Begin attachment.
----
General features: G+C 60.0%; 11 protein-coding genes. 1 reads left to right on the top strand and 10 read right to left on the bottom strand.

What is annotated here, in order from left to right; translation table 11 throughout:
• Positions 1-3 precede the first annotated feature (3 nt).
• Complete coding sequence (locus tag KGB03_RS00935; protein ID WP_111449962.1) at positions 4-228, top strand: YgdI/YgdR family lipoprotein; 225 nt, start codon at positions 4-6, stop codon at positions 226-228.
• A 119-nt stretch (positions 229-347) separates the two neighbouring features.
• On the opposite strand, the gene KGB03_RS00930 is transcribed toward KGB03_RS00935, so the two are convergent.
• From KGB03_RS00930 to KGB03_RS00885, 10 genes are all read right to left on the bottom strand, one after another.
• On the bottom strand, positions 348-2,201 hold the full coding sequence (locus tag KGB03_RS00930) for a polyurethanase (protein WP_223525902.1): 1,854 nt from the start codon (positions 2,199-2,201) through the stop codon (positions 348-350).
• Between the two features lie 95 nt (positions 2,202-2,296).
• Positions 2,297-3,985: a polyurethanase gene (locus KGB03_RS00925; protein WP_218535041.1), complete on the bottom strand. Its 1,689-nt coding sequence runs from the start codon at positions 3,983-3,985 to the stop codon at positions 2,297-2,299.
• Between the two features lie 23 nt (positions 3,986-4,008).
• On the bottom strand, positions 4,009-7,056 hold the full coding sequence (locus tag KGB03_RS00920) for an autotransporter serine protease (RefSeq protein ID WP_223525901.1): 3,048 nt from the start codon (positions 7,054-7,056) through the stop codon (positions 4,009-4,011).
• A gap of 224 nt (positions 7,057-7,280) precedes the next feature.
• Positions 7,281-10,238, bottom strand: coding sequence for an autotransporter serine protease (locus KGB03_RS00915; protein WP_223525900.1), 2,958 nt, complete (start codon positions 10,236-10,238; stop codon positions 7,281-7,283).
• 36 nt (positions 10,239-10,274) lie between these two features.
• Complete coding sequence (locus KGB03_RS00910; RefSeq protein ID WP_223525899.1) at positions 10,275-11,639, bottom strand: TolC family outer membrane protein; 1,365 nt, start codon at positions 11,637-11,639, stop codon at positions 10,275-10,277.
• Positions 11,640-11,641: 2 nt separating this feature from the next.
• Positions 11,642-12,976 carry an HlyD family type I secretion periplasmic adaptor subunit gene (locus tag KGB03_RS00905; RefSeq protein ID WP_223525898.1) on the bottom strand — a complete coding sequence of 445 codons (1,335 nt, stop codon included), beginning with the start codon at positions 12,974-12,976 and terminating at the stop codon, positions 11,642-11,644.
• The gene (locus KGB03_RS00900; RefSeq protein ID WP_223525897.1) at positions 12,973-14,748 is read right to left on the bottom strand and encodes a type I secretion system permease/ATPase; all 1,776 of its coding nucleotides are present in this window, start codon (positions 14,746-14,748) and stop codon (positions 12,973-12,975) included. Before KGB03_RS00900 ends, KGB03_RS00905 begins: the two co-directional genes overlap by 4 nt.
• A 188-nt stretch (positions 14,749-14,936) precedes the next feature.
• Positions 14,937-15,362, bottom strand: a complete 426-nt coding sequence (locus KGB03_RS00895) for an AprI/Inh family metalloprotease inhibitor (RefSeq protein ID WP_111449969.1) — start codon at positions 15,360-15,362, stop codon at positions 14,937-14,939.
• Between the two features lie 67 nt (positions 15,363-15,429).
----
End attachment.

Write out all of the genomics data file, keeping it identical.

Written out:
General features: G+C 60.0%; 11 protein-coding genes. 1 reads left to right on the top strand and 10 read right to left on the bottom strand.

What is annotated here, in order from left to right; translation table 11 throughout:
• Positions 1-3 precede the first annotated feature (3 nt).
• Complete coding sequence (locus tag KGB03_RS00935; protein ID WP_111449962.1) at positions 4-228, top strand: YgdI/YgdR family lipoprotein; 225 nt, start codon at positions 4-6, stop codon at positions 226-228.
• A 119-nt stretch (positions 229-347) separates the two neighbouring features.
• On the opposite strand, the gene KGB03_RS00930 is transcribed toward KGB03_RS00935, so the two are convergent.
• From KGB03_RS00930 to KGB03_RS00885, 10 genes are all read right to left on the bottom strand, one after another.
• On the bottom strand, positions 348-2,201 hold the full coding sequence (locus tag KGB03_RS00930) for a polyurethanase (protein WP_223525902.1): 1,854 nt from the start codon (positions 2,199-2,201) through the stop codon (positions 348-350).
• Between the two features lie 95 nt (positions 2,202-2,296).
• Positions 2,297-3,985: a polyurethanase gene (locus KGB03_RS00925; protein WP_218535041.1), complete on the bottom strand. Its 1,689-nt coding sequence runs from the start codon at positions 3,983-3,985 to the stop codon at positions 2,297-2,299.
• Between the two features lie 23 nt (positions 3,986-4,008).
• On the bottom strand, positions 4,009-7,056 hold the full coding sequence (locus tag KGB03_RS00920) for an autotransporter serine protease (RefSeq protein ID WP_223525901.1): 3,048 nt from the start codon (positions 7,054-7,056) through the stop codon (positions 4,009-4,011).
• A gap of 224 nt (positions 7,057-7,280) precedes the next feature.
• Positions 7,281-10,238, bottom strand: coding sequence for an autotransporter serine protease (locus KGB03_RS00915; protein WP_223525900.1), 2,958 nt, complete (start codon positions 10,236-10,238; stop codon positions 7,281-7,283).
• 36 nt (positions 10,239-10,274) lie between these two features.
• Complete coding sequence (locus KGB03_RS00910; RefSeq protein ID WP_223525899.1) at positions 10,275-11,639, bottom strand: TolC family outer membrane protein; 1,365 nt, start codon at positions 11,637-11,639, stop codon at positions 10,275-10,277.
• Positions 11,640-11,641: 2 nt separating this feature from the next.
• Positions 11,642-12,976 carry an HlyD family type I secretion periplasmic adaptor subunit gene (locus tag KGB03_RS00905; RefSeq protein ID WP_223525898.1) on the bottom strand — a complete coding sequence of 445 codons (1,335 nt, stop codon included), beginning with the start codon at positions 12,974-12,976 and terminating at the stop codon, positions 11,642-11,644.
• The gene (locus KGB03_RS00900; RefSeq protein ID WP_223525897.1) at positions 12,973-14,748 is read right to left on the bottom strand and encodes a type I secretion system permease/ATPase; all 1,776 of its coding nucleotides are present in this window, start codon (positions 14,746-14,748) and stop codon (positions 12,973-12,975) included. Before KGB03_RS00900 ends, KGB03_RS00905 begins: the two co-directional genes overlap by 4 nt.
• A 188-nt stretch (positions 14,749-14,936) precedes the next feature.
• Positions 14,937-15,362, bottom strand: a complete 426-nt coding sequence (locus KGB03_RS00895) for an AprI/Inh family metalloprotease inhibitor (RefSeq protein ID WP_111449969.1) — start codon at positions 15,360-15,362, stop codon at positions 14,937-14,939.
• Between the two features lie 67 nt (positions 15,363-15,429).